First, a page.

The DUP has responded angrily to the government’s Brexit plan, saying it could lead to the break-up of the UK. But senior figures in the party made the mistake of using maths to lash out. And the outburst highlighted the party’s unsuitability for government.
As The Canary reported previously, any Brexit deal threatening to “divide Northern Ireland from the rest of the United Kingdom” means crossing a “blood red” line for the DUP. And faced with this possibility, the DUP’s Peter Weir took to social media on 14 November. The party’s leader, Arlene Foster, then retweeted it:
This thinly veiled threat appeared to reference the fact that the DUP is currently propping up the minority Conservative government.
The DUP tweets led to a backlash on social media. In particular, contributors called the DUP out for using maths to defend itself given the appalling overspend in the renewable-energy heating scheme in Northern Ireland. This was the Renewable Heat Incentive (RHI). It was nicknamed the ‘cash-for-ash‘ scandal.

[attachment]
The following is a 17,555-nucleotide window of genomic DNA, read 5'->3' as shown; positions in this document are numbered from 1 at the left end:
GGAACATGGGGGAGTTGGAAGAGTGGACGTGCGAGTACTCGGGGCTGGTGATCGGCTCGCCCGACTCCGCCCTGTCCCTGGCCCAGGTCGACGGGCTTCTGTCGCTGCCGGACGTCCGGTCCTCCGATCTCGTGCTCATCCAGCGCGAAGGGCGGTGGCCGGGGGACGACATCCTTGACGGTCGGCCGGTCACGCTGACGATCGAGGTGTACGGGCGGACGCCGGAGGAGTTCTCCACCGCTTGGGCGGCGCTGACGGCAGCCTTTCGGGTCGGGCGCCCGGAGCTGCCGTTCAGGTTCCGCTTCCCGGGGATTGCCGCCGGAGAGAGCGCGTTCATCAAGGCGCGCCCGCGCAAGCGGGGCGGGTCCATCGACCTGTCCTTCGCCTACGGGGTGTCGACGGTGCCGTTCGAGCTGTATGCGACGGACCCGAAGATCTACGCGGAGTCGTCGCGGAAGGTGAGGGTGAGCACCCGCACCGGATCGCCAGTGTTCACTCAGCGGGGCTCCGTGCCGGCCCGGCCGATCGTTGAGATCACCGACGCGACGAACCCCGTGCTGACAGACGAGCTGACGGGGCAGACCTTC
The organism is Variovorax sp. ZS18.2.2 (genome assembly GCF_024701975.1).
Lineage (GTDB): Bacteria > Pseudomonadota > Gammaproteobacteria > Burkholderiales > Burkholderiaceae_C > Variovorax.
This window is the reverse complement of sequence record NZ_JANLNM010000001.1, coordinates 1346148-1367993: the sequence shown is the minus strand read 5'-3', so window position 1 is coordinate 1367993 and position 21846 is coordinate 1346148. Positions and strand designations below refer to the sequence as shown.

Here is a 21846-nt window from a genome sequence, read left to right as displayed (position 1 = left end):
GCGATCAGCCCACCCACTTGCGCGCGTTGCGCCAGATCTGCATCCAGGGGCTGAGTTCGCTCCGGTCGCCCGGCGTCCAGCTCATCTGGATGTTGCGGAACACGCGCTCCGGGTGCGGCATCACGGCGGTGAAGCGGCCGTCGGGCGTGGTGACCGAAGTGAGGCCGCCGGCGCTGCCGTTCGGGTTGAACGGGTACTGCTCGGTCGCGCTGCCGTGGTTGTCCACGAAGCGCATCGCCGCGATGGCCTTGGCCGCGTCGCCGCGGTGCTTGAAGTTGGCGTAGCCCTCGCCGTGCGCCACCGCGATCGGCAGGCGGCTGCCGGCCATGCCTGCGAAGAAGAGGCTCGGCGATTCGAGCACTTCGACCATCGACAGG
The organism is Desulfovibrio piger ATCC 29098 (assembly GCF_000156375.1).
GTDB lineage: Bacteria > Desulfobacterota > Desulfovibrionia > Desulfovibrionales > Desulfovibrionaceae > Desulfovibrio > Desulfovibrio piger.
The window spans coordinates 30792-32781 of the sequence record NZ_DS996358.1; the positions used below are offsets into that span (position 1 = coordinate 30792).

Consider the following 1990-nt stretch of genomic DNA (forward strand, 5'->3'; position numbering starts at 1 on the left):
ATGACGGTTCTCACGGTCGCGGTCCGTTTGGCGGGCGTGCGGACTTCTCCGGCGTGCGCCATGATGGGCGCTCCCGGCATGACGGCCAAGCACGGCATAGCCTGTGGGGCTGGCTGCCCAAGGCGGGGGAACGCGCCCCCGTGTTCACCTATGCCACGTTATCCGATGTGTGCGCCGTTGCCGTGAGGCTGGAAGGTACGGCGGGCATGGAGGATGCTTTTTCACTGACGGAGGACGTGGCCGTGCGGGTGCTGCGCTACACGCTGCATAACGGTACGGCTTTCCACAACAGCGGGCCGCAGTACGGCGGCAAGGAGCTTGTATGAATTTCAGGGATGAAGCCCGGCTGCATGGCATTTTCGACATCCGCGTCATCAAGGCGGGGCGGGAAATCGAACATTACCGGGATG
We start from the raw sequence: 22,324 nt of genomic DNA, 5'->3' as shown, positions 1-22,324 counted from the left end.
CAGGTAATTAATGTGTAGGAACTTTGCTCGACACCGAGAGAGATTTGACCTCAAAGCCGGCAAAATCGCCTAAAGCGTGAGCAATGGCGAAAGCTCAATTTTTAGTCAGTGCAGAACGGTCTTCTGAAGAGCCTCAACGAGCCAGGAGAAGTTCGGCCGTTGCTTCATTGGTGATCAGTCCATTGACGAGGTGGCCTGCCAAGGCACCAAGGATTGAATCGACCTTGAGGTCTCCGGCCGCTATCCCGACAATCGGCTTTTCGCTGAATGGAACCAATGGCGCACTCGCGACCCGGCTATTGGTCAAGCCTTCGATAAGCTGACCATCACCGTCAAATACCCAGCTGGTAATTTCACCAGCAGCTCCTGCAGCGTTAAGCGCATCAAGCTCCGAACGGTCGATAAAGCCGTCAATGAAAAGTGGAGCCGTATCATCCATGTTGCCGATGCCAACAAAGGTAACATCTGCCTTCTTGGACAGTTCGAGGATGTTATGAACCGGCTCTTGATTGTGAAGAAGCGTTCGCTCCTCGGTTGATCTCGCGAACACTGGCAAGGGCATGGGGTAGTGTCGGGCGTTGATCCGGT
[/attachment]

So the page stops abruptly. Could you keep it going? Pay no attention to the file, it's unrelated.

One trick pony
As a unionist party, the main aim of the DUP is maintaining the union between Northern Ireland and the UK:
Our vision is to maintain and enhance Northern Ireland’s constitutional position within the United Kingdom, achieving long-term political stability to deliver a peaceful and prosperous future for our people.
Northern backstop deal
The Brexit backstop deal is to keep an open border on the island of Ireland between the north and south. This would come into play should the UK leave the EU without a finalised deal. At present, there is freedom of movement across Ireland for people, goods and services. Only limited restrictions exist.
It appears now as if Theresa May has accepted a deal that means the whole of the UK would stay in the EU customs union. But there could be additional regulatory checks in place for Northern Ireland. The DUP totally opposes any regulatory checks that apply to Northern Ireland only.
What all this means
Not only is the Tory-DUP confidence and supply arrangement costing the British taxpayer; it’s also putting great strain on an already strained Brexit deal. Brexit negotiations could continue indefinitely. The DUP, meanwhile, has nothing to offer the vast majority of the UK. And given its financial track record, the DUP’s outburst is a reminder of the party’s unsuitability to be in government.
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Featured image via Tiocfaidh ár lá 1916/Flickr
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